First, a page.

“As our journey progressed, we dated charcoal in the deposits using advanced carbon-14 techniques. The ages confirmed field interpretations that the explosive deposits spanned a considerable time and were not products of rare, solitary eruptions. The most recent explosive period lasted from about 1500 to 1800 CE, and an earlier period from about 200 BCE to 1000 CE. Still older explosive deposits await more study.
      “We then assembled all previously determined carbon-14 ages for Kilauea lava flows on the volcano and found something remarkable. Most lava flows were erupted between explosive periods, not during them.
      “Wow! Suddenly it dawned on us that Kilauea erupts in cycles. Periods dominated by explosive eruptions alternate with periods dominated by effusive eruptions. Kilauea has mostly erupted lava flows for the past 200 years, and we had been misled into thinking that the volcano was always like that. Now we know better!
      “We then calculated that the volumes of lava flows surpass the volumes of explosive deposits by nearly 100 times. This was another wow! Apparently, the rate at which magma is supplied to the volcano from deep within the earth is almost 100 times faster during effusive periods than during explosive periods. Why this happens is not yet obvious, but it does.
      “The physical characteristics of the explosive deposits indicate that most eruptions were powered by steam from heated groundwater. This happens when the summit caldera is deep and intersects the water table, which today is about 615 meters (2,000 feet) below the rim of the caldera.
      “Putting all this together, we get a picture of explosive eruptions during periods of low magma supply and a deep caldera, and of effusive eruptions during periods of high magma supply and a shallow or filled caldera, such as today.
      “The future will probably resemble the past. Eventually the magma supply rate will drop drastically from its currently high level. The caldera will collapse because there is insufficient magma to fill the reservoirs supporting the summit, and explosive eruptions will resume. That would create a hazardous situation at the summit that could last for centuries, until the magma supply rate picks up and effusive eruptions again take command.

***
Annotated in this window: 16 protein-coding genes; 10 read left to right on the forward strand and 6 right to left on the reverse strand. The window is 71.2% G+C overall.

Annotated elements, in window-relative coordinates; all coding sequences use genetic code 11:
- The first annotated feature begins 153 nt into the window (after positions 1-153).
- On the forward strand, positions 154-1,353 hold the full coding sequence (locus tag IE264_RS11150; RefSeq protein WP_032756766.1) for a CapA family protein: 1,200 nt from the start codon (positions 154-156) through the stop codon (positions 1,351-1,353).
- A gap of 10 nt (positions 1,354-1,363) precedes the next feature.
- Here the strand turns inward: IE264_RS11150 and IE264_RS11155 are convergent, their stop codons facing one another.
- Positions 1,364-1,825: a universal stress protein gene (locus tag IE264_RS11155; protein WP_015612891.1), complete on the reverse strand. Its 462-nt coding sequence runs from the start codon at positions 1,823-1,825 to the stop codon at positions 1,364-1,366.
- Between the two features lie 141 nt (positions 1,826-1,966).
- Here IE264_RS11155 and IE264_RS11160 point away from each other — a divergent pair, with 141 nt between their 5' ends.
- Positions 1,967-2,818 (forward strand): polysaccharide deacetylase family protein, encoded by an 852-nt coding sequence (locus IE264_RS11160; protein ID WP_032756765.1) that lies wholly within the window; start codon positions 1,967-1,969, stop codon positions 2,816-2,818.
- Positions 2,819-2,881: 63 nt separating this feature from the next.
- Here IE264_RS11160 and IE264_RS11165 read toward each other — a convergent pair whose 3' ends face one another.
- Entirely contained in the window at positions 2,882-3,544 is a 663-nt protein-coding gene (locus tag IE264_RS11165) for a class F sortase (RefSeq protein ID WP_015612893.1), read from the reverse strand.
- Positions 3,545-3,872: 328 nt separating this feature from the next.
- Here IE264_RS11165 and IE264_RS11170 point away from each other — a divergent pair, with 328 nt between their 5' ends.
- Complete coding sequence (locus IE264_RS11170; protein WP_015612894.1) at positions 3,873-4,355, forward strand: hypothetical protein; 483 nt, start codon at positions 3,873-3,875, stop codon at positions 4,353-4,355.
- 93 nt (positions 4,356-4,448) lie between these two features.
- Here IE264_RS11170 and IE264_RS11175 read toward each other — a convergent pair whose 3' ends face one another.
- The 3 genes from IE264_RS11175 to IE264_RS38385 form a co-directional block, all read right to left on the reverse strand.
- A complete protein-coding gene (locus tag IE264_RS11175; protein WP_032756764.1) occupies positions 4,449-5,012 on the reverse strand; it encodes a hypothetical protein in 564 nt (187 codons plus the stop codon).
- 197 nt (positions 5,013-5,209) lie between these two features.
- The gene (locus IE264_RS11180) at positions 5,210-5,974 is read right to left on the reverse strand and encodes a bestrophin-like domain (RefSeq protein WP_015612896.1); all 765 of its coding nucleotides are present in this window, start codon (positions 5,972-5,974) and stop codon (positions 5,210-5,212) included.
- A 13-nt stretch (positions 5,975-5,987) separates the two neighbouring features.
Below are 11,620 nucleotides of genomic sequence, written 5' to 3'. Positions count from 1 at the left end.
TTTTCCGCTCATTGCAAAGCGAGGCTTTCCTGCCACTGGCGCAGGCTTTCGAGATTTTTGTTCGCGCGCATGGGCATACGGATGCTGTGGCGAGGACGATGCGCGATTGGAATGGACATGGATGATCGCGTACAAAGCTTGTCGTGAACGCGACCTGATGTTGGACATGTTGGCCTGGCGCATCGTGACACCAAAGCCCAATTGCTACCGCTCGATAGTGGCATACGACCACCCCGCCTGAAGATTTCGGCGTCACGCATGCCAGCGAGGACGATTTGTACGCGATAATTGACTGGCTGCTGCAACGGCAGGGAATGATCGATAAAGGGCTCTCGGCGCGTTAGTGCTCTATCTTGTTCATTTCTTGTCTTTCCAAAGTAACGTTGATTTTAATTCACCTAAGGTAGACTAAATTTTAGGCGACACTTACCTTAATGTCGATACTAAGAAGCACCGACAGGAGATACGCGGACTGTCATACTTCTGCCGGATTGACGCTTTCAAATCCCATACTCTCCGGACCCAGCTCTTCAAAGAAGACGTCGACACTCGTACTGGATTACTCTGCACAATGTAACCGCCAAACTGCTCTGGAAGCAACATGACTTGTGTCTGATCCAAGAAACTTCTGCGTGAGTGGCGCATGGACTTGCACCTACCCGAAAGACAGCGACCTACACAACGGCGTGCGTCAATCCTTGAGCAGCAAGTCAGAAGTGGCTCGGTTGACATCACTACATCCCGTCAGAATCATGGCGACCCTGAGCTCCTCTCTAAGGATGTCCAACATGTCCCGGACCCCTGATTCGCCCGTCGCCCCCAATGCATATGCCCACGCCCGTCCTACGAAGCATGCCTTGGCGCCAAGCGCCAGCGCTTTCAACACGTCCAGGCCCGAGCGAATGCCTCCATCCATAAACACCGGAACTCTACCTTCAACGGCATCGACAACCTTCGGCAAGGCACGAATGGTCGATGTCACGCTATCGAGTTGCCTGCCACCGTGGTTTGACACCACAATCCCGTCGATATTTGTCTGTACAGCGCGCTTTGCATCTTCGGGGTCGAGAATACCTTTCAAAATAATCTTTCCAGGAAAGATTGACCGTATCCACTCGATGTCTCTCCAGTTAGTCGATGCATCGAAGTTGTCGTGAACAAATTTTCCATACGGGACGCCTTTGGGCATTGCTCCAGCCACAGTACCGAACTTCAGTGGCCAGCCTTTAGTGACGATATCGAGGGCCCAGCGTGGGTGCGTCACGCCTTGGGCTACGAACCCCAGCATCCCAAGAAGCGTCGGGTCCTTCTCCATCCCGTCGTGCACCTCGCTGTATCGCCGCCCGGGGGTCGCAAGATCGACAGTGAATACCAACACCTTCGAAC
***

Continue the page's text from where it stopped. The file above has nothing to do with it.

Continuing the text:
U.S. Rep. Tulsi Gabbard
      “What an exhilarating journey of discovery...and it continues.”
      See hvo.wr.usgs.gov/volcanowatch.
      To comment on or like this story, go to facebook.com/kaucalendar.

U.S. REP. TULSI GABBARD EXPRESSED her concern about the Voting Rights Act of 1965 last week on the 50th anniversary of Pres. Lyndon B. Johnson signing the act.
      “Fifty years ago, our country passed this monumental legislation to ensure the basic principle of our democracy —the right to vote — for all American adults, regardless of race, religion, gender or ethnicity,” Gabbard said. “We continue to see efforts on both the state and national level to erode the ‪‎VRA‬ and suppress the voices of millions of Americans.
      “These efforts remind us that the right to vote has not come easily, and therefore it must never be taken for granted. That’s why I am a co-sponsor of the Voter Empowerment Act of 2015, which would make the voter registration process easier and make voting more accessible. We need legislation that will move democracy forward, not rewind the progress made over the past 50 years.”
      To comment on or like this story, go to facebook.com/kaucalendar.

Ka`u CDP Steering Committee discusses town infill and ag subdivision Tuesday.
Image from Draft Ka`u CDP
THE PUBLIC IS INVITED to Ka`u Community Development Plan Steering Committee’s meeting Tuesday from 5:30 p.m. to 8:30 p.m. at Pahala Community Center. The committee discusses town infill and agricultural subdivision and makes preliminary decisions about revisions to the draft plan following review of community feedback. Summaries of feedback received during the March-June public review period are available at kaucdp.info.
Steering Committee members’ contact information is also available on the website.

KILAUEA’S NIGHT SKIES: An Artist’s Perspective is the topic at After Dark in the Park on Tuesday at 7 p.m. at Kilauea Visitor Center Auditorium in Hawai`i Volcanoes National Park. Kent Olson presents the night skies over Kilauea Volcano in a new perspective.
      Utilizing the current lava lake within Halema`uma`u Crater as a point of reference, participants journey from the depths of the quantum realm to the edge of the cosmos.


BUSINESS SPACE IS AVAILABLE for rent at the open location where Kama`aina Kuts and Styles by Elise are located in Na`alehu. Call Corrine at 937-1840 for more information.

See kaucalendar.com/Directory2015.swf
and kaucalendar.com/Directory2015.pdf.
See kaucalendar.com/KauCalendar_August2015.pdf.